This amazing album bought home the spirit of Sam Cooke but in an understated way, Coming home was lo fi, it was subtle and stripped back and provided the perfect foil for Bridges vocals. A young soul took to old soul like a veteran, Brown Skinned Girl sounded like the Impressions from 1964, Coming Home sounded like it was one of the first recordings made at a tiny studio in Florence Alabama. The dignified Lisa Sawyer is a tribute to Bridges' mother with a wonderfully laid back doo-wop feel. River is Bridges' A Change Gonna Come complete with wistful gospel harmonies this is a great song about finding redemption in the cleansing waters of the river.

Alabama Shakes-Sound and Colour

The second album blues can be a real devil on the shoulder especially when your first album has created so much hype and expectation. Rather than play it safe and replicate album number one Alabama Shakes throughout the handbook and with producer Blake Mills created a cavernous piece of work that mixed elements of soul, garage rock, R&B and psychedelia. The highlight was the slow disintegration of Dunes which sounded like Pink Floyd at their ominous best. Gimme All Your Love had lead singer Brittany Howard channelling the great Curtis Mayfield during his glory years pioneering Chicago soul.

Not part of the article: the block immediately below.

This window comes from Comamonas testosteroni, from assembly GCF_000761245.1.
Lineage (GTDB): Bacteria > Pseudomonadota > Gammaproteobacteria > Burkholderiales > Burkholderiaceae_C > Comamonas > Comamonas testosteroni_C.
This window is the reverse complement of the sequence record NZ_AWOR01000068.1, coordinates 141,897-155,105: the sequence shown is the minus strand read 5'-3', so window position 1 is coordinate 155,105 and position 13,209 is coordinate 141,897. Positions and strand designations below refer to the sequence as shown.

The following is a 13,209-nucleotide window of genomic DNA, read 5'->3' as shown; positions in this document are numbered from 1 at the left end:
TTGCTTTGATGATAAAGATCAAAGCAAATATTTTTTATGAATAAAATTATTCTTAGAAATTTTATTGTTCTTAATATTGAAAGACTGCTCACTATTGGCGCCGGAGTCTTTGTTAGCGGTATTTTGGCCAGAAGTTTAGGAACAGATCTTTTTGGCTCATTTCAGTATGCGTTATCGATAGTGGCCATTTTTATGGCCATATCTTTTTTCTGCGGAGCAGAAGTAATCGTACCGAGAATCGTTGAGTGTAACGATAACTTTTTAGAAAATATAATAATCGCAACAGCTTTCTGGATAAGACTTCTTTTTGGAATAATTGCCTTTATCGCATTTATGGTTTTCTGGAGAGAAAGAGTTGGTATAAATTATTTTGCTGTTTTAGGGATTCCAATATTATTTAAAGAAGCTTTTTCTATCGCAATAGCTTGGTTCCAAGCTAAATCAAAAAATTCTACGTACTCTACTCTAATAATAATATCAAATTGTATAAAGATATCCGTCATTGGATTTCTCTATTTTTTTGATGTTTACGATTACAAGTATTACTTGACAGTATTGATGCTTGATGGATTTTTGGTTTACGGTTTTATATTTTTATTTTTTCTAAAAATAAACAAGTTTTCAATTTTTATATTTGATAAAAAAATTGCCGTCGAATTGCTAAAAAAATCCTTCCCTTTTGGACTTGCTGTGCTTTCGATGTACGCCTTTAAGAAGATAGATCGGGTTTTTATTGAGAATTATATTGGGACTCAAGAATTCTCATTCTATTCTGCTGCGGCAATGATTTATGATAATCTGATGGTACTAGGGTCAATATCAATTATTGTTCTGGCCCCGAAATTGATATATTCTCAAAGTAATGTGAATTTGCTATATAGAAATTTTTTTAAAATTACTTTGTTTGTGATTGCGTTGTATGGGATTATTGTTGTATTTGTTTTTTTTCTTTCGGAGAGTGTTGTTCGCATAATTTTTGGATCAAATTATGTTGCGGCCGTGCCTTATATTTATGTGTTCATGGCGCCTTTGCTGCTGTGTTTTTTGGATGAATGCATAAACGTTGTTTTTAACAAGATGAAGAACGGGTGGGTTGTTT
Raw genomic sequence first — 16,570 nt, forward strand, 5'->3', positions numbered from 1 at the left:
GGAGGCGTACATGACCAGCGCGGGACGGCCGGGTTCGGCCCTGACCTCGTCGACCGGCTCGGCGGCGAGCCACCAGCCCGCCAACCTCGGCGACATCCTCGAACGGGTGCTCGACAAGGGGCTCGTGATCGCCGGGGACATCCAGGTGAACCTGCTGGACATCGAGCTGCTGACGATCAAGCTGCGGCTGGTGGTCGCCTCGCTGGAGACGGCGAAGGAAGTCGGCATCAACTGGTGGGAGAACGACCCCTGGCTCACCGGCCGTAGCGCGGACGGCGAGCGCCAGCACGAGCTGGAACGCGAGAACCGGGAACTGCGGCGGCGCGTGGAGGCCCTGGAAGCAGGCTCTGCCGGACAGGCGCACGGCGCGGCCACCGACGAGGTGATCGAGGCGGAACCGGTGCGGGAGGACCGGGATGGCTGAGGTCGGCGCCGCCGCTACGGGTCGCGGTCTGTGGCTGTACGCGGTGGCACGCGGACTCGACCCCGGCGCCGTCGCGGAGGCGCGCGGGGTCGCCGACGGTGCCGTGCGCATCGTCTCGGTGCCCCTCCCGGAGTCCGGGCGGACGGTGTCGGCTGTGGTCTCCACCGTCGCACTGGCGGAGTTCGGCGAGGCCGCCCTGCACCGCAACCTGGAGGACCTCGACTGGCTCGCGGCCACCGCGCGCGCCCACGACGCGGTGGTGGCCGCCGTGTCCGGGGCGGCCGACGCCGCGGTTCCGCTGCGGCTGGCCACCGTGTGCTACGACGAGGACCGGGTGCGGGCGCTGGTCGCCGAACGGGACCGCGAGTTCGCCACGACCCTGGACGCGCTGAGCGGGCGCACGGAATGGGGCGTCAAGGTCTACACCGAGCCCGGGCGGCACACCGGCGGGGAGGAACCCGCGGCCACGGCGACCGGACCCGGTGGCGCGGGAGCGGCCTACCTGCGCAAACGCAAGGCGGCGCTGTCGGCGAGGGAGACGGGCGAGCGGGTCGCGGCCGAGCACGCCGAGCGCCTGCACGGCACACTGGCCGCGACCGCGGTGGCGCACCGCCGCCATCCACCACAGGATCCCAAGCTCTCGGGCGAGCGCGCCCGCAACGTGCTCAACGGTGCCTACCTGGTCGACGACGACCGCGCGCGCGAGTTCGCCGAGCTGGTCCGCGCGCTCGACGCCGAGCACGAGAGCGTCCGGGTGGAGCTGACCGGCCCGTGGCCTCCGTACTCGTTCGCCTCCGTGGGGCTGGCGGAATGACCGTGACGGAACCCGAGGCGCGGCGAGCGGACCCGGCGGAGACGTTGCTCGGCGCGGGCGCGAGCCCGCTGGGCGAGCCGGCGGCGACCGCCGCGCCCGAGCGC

Nathaniel Rateliff and The Night Sweats-Self Titled

This album was one out of left field, a burning sanctified testament to soul but with some late 60's Nashville country thrown in for good measure. I Need Never Get Old was quasi Stax soul with barnstorming horn refrains and Rateliff who at times sounds like a mix between Waylon Jennings and Otis Redding. Howling at The Moon sounded like Sam Cooke recording in a Texas garage with the local gospel choir, it was raw and affecting. SOB took things up a notch Rateliff brilliantly laid out the temptations of the bottle and sounded like James Brown in the process. Mellow Out was country soul at it's best, here he sounded like Waylon Jennings recording at somewhere like American studios. There was a relentless driving energy connected to this album that made it stand out for me during the year.

My Morning Jacket-The Waterfall